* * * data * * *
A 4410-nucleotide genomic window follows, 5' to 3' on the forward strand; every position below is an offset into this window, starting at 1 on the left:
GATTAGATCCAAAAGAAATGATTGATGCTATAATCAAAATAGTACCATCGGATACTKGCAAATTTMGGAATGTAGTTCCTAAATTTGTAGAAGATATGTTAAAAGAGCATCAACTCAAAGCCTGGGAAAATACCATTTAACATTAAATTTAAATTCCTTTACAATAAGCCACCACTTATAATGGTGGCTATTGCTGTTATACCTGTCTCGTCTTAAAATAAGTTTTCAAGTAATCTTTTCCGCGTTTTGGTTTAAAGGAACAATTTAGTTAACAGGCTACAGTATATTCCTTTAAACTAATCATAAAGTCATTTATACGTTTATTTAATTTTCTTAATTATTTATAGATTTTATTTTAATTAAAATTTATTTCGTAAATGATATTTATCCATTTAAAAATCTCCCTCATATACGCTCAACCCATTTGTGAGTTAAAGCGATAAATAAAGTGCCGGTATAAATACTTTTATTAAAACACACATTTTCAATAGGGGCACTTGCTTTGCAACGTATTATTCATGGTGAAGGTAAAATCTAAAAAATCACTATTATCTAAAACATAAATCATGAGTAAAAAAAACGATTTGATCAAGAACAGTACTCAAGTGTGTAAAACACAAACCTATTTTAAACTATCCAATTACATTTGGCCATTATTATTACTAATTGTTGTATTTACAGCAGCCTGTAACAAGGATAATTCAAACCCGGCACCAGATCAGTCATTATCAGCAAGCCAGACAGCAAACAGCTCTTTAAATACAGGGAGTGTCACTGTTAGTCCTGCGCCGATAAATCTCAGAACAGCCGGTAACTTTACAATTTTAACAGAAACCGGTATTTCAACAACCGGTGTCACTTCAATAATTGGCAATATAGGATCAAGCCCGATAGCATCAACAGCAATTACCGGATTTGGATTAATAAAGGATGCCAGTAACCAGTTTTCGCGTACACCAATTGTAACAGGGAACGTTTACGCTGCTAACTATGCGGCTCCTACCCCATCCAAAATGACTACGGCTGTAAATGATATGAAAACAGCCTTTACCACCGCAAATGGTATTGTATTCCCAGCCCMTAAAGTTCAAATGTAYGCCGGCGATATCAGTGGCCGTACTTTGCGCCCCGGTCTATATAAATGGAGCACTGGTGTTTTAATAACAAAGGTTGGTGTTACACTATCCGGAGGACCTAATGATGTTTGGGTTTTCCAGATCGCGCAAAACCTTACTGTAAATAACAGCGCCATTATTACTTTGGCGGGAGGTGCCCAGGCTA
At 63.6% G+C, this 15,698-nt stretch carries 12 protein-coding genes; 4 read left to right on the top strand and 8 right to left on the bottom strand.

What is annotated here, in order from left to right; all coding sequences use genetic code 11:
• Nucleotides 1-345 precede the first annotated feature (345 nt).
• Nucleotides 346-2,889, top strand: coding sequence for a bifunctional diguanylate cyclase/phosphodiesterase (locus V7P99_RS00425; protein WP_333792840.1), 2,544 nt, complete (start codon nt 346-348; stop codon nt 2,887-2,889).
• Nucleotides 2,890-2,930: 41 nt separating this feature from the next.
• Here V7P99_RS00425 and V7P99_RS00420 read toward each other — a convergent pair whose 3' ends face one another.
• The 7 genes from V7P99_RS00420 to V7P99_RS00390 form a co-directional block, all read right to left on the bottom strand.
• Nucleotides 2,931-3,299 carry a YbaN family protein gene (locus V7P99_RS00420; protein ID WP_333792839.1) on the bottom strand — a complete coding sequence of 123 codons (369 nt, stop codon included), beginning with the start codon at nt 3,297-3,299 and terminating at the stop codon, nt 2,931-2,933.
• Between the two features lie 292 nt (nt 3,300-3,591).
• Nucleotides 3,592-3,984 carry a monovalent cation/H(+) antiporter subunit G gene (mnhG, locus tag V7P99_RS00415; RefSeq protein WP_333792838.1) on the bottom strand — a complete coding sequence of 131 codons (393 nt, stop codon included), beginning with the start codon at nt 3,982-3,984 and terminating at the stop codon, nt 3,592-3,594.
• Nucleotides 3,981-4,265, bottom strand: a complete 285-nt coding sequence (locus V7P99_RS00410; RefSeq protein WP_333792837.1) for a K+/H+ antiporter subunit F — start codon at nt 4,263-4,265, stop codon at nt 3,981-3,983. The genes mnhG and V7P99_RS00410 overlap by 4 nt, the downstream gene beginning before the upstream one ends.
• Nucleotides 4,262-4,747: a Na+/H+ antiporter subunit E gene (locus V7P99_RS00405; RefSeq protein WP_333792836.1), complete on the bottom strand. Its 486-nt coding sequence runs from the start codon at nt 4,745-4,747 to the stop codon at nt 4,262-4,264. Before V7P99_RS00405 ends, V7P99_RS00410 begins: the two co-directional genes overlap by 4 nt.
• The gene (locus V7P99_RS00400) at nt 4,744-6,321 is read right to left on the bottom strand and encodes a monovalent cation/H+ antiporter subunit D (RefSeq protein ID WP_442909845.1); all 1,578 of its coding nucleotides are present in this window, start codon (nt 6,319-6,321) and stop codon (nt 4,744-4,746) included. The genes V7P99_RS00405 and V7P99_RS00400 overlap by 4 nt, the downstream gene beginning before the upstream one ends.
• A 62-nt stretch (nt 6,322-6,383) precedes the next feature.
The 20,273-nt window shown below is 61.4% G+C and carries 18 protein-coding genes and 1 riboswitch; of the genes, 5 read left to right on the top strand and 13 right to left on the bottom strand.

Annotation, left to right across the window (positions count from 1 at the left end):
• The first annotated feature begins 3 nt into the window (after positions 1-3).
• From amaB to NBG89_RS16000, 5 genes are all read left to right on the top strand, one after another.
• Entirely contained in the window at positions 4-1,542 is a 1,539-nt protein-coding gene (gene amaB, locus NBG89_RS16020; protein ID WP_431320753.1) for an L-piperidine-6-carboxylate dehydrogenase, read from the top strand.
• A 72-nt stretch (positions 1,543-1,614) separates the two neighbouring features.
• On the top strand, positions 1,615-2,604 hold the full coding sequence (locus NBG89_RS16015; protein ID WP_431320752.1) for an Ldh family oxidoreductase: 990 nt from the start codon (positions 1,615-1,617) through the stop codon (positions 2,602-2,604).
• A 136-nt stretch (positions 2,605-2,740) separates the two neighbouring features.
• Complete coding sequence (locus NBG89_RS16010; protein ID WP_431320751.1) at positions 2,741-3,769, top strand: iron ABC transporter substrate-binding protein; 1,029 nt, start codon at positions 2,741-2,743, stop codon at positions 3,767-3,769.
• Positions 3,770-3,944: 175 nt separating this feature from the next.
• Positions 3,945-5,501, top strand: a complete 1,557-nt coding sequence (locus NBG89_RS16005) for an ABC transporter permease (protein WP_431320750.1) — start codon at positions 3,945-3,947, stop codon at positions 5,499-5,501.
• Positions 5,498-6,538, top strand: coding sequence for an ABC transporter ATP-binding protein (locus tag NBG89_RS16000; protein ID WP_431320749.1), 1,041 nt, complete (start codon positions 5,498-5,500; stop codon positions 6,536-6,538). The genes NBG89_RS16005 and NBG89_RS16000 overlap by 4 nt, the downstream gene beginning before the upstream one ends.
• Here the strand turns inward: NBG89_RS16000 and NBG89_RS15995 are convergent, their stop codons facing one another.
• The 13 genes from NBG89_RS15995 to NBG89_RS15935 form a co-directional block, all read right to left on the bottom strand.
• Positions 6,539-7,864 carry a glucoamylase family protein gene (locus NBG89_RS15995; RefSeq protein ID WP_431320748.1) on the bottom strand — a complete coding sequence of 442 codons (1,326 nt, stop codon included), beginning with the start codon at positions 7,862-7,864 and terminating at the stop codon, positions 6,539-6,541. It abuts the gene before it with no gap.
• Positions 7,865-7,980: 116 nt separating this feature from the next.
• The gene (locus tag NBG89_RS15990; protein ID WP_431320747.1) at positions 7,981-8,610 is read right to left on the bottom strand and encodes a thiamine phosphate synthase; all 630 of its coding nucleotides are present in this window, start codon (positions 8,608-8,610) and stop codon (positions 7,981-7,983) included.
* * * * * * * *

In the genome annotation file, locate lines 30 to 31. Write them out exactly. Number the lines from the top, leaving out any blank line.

• The 13 genes from NBG89_RS15995 to NBG89_RS15935 form a co-directional block, all read right to left on the bottom strand.
• Positions 6,539-7,864 carry a glucoamylase family protein gene (locus NBG89_RS15995; RefSeq protein ID WP_431320748.1) on the bottom strand — a complete coding sequence of 442 codons (1,326 nt, stop codon included), beginning with the start codon at positions 7,862-7,864 and terminating at the stop codon, positions 6,539-6,541. It abuts the gene before it with no gap.